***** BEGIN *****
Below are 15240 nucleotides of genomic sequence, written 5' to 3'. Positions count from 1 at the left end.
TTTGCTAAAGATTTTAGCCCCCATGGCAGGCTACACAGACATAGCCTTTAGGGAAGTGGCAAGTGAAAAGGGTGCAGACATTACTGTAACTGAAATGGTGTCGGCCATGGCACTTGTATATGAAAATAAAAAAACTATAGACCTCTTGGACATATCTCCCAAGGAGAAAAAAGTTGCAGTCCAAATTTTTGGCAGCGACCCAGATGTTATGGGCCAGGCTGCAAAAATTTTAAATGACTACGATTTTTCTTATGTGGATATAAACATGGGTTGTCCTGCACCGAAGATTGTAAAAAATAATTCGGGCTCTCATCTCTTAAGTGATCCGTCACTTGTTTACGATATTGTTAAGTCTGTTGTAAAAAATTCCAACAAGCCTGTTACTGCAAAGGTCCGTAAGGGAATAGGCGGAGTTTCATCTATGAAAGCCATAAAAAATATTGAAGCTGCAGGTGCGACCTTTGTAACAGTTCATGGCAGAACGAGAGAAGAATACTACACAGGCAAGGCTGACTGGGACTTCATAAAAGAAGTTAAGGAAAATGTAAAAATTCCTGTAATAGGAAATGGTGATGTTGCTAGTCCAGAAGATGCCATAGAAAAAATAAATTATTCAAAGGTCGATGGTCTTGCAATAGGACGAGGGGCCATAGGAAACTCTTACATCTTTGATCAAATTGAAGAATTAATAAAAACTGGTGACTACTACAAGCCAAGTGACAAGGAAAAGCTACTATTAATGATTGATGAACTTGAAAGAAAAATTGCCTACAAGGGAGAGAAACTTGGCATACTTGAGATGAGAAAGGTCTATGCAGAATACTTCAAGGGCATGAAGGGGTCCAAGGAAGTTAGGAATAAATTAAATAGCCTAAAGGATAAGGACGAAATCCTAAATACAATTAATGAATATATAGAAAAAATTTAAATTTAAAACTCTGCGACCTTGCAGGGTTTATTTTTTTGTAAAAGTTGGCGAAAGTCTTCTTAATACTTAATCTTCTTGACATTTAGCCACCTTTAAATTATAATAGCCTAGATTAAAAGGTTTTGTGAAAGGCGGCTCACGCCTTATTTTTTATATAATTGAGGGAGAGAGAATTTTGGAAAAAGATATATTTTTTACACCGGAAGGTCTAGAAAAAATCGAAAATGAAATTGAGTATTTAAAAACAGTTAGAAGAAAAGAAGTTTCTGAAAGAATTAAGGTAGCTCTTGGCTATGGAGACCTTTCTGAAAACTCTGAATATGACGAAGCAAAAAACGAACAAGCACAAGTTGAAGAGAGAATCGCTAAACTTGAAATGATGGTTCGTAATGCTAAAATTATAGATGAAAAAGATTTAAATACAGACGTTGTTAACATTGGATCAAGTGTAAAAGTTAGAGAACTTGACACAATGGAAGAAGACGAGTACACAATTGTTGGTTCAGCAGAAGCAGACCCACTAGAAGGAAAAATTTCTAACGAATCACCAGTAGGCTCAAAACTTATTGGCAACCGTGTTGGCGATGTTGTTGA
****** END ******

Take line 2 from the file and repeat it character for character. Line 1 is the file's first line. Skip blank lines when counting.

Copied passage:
TTTGCTAAAGATTTTAGCCCCCATGGCAGGCTACACAGACATAGCCTTTAGGGAAGTGGCAAGTGAAAAGGGTGCAGACATTACTGTAACTGAAATGGTGTCGGCCATGGCACTTGTATATGAAAATAAAAAAACTATAGACCTCTTGGACATATCTCCCAAGGAGAAAAAAGTTGCAGTCCAAATTTTTGGCAGCGACCCAGATGTTATGGGCCAGGCTGCAAAAATTTTAAATGACTACGATTTTTCTTATGTGGATATAAACATGGGTTGTCCTGCACCGAAGATTGTAAAAAATAATTCGGGCTCTCATCTCTTAAGTGATCCGTCACTTGTTTACGATATTGTTAAGTCTGTTGTAAAAAATTCCAACAAGCCTGTTACTGCAAAGGTCCGTAAGGGAATAGGCGGAGTTTCATCTATGAAAGCCATAAAAAATATTGAAGCTGCAGGTGCGACCTTTGTAACAGTTCATGGCAGAACGAGAGAAGAATACTACACAGGCAAGGCTGACTGGGACTTCATAAAAGAAGTTAAGGAAAATGTAAAAATTCCTGTAATAGGAAATGGTGATGTTGCTAGTCCAGAAGATGCCATAGAAAAAATAAATTATTCAAAGGTCGATGGTCTTGCAATAGGACGAGGGGCCATAGGAAACTCTTACATCTTTGATCAAATTGAAGAATTAATAAAAACTGGTGACTACTACAAGCCAAGTGACAAGGAAAAGCTACTATTAATGATTGATGAACTTGAAAGAAAAATTGCCTACAAGGGAGAGAAACTTGGCATACTTGAGATGAGAAAGGTCTATGCAGAATACTTCAAGGGCATGAAGGGGTCCAAGGAAGTTAGGAATAAATTAAATAGCCTAAAGGATAAGGACGAAATCCTAAATACAATTAATGAATATATAGAAAAAATTTAAATTTAAAACTCTGCGACCTTGCAGGGTTTATTTTTTTGTAAAAGTTGGCGAAAGTCTTCTTAATACTTAATCTTCTTGACATTTAGCCACCTTTAAATTATAATAGCCTAGATTAAAAGGTTTTGTGAAAGGCGGCTCACGCCTTATTTTTTATATAATTGAGGGAGAGAGAATTTTGGAAAAAGATATATTTTTTACACCGGAAGGTCTAGAAAAAATCGAAAATGAAATTGAGTATTTAAAAACAGTTAGAAGAAAAGAAGTTTCTGAAAGAATTAAGGTAGCTCTTGGCTATGGAGACCTTTCTGAAAACTCTGAATATGACGAAGCAAAAAACGAACAAGCACAAGTTGAAGAGAGAATCGCTAAACTTGAAATGATGGTTCGTAATGCTAAAATTATAGATGAAAAAGATTTAAATACAGACGTTGTTAACATTGGATCAAGTGTAAAAGTTAGAGAACTTGACACAATGGAAGAAGACGAGTACACAATTGTTGGTTCAGCAGAAGCAGACCCACTAGAAGGAAAAATTTCTAACGAATCACCAGTAGGCTCAAAACTTATTGGCAACCGTGTTGGCGATGTTGTTGA